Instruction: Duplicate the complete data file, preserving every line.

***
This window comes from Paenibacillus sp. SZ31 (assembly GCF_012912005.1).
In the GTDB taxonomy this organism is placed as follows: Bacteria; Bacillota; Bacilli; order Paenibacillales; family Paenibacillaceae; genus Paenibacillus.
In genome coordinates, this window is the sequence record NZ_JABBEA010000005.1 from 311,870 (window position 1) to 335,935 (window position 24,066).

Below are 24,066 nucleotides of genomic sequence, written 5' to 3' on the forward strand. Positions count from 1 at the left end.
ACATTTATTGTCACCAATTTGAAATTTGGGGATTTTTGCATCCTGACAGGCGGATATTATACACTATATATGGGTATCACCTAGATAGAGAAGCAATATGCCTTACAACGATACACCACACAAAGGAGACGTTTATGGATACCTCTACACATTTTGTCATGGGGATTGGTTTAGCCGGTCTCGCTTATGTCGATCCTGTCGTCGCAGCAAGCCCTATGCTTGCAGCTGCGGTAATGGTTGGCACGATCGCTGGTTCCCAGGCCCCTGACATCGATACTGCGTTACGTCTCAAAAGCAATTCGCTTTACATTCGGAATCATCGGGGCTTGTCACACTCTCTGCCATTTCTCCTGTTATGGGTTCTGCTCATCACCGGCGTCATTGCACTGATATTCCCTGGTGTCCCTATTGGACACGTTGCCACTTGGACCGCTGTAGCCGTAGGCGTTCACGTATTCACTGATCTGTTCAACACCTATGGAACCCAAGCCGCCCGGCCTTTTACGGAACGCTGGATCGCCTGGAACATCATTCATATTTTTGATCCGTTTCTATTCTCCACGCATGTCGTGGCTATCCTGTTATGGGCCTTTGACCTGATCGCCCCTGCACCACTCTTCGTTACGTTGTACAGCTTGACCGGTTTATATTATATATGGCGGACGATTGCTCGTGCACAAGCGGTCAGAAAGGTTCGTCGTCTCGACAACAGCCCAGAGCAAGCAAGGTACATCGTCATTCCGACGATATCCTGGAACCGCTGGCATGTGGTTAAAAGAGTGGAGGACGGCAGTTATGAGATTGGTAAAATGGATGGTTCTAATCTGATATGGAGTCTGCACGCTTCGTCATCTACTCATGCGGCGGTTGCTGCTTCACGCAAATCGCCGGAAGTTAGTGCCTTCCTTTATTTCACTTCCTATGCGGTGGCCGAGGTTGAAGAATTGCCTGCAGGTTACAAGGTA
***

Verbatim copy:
This window comes from Paenibacillus sp. SZ31 (assembly GCF_012912005.1).
In the GTDB taxonomy this organism is placed as follows: Bacteria; Bacillota; Bacilli; order Paenibacillales; family Paenibacillaceae; genus Paenibacillus.
In genome coordinates, this window is the sequence record NZ_JABBEA010000005.1 from 311,870 (window position 1) to 335,935 (window position 24,066).

Below are 24,066 nucleotides of genomic sequence, written 5' to 3' on the forward strand. Positions count from 1 at the left end.
ACATTTATTGTCACCAATTTGAAATTTGGGGATTTTTGCATCCTGACAGGCGGATATTATACACTATATATGGGTATCACCTAGATAGAGAAGCAATATGCCTTACAACGATACACCACACAAAGGAGACGTTTATGGATACCTCTACACATTTTGTCATGGGGATTGGTTTAGCCGGTCTCGCTTATGTCGATCCTGTCGTCGCAGCAAGCCCTATGCTTGCAGCTGCGGTAATGGTTGGCACGATCGCTGGTTCCCAGGCCCCTGACATCGATACTGCGTTACGTCTCAAAAGCAATTCGCTTTACATTCGGAATCATCGGGGCTTGTCACACTCTCTGCCATTTCTCCTGTTATGGGTTCTGCTCATCACCGGCGTCATTGCACTGATATTCCCTGGTGTCCCTATTGGACACGTTGCCACTTGGACCGCTGTAGCCGTAGGCGTTCACGTATTCACTGATCTGTTCAACACCTATGGAACCCAAGCCGCCCGGCCTTTTACGGAACGCTGGATCGCCTGGAACATCATTCATATTTTTGATCCGTTTCTATTCTCCACGCATGTCGTGGCTATCCTGTTATGGGCCTTTGACCTGATCGCCCCTGCACCACTCTTCGTTACGTTGTACAGCTTGACCGGTTTATATTATATATGGCGGACGATTGCTCGTGCACAAGCGGTCAGAAAGGTTCGTCGTCTCGACAACAGCCCAGAGCAAGCAAGGTACATCGTCATTCCGACGATATCCTGGAACCGCTGGCATGTGGTTAAAAGAGTGGAGGACGGCAGTTATGAGATTGGTAAAATGGATGGTTCTAATCTGATATGGAGTCTGCACGCTTCGTCATCTACTCATGCGGCGGTTGCTGCTTCACGCAAATCGCCGGAAGTTAGTGCCTTCCTTTATTTCACTTCCTATGCGGTGGCCGAGGTTGAAGAATTGCCTGCAGGTTACAAGGTA